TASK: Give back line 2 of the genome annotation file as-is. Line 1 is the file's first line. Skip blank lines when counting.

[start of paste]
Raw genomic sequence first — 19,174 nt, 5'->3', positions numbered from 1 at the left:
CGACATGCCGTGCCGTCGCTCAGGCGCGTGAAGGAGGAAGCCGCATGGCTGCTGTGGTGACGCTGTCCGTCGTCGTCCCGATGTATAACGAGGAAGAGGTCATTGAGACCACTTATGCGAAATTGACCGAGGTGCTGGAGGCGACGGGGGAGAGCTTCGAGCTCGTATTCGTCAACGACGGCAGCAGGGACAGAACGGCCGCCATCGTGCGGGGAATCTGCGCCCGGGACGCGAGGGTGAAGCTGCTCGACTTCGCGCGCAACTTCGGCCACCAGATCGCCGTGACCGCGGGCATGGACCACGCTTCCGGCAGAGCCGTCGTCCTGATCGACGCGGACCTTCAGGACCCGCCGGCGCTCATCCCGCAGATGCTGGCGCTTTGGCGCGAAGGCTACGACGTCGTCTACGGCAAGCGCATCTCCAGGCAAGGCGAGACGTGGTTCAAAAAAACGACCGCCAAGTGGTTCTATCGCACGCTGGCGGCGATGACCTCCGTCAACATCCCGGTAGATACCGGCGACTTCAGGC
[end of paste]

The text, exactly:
CGACATGCCGTGCCGTCGCTCAGGCGCGTGAAGGAGGAAGCCGCATGGCTGCTGTGGTGACGCTGTCCGTCGTCGTCCCGATGTATAACGAGGAAGAGGTCATTGAGACCACTTATGCGAAATTGACCGAGGTGCTGGAGGCGACGGGGGAGAGCTTCGAGCTCGTATTCGTCAACGACGGCAGCAGGGACAGAACGGCCGCCATCGTGCGGGGAATCTGCGCCCGGGACGCGAGGGTGAAGCTGCTCGACTTCGCGCGCAACTTCGGCCACCAGATCGCCGTGACCGCGGGCATGGACCACGCTTCCGGCAGAGCCGTCGTCCTGATCGACGCGGACCTTCAGGACCCGCCGGCGCTCATCCCGCAGATGCTGGCGCTTTGGCGCGAAGGCTACGACGTCGTCTACGGCAAGCGCATCTCCAGGCAAGGCGAGACGTGGTTCAAAAAAACGACCGCCAAGTGGTTCTATCGCACGCTGGCGGCGATGACCTCCGTCAACATCCCGGTAGATACCGGCGACTTCAGGC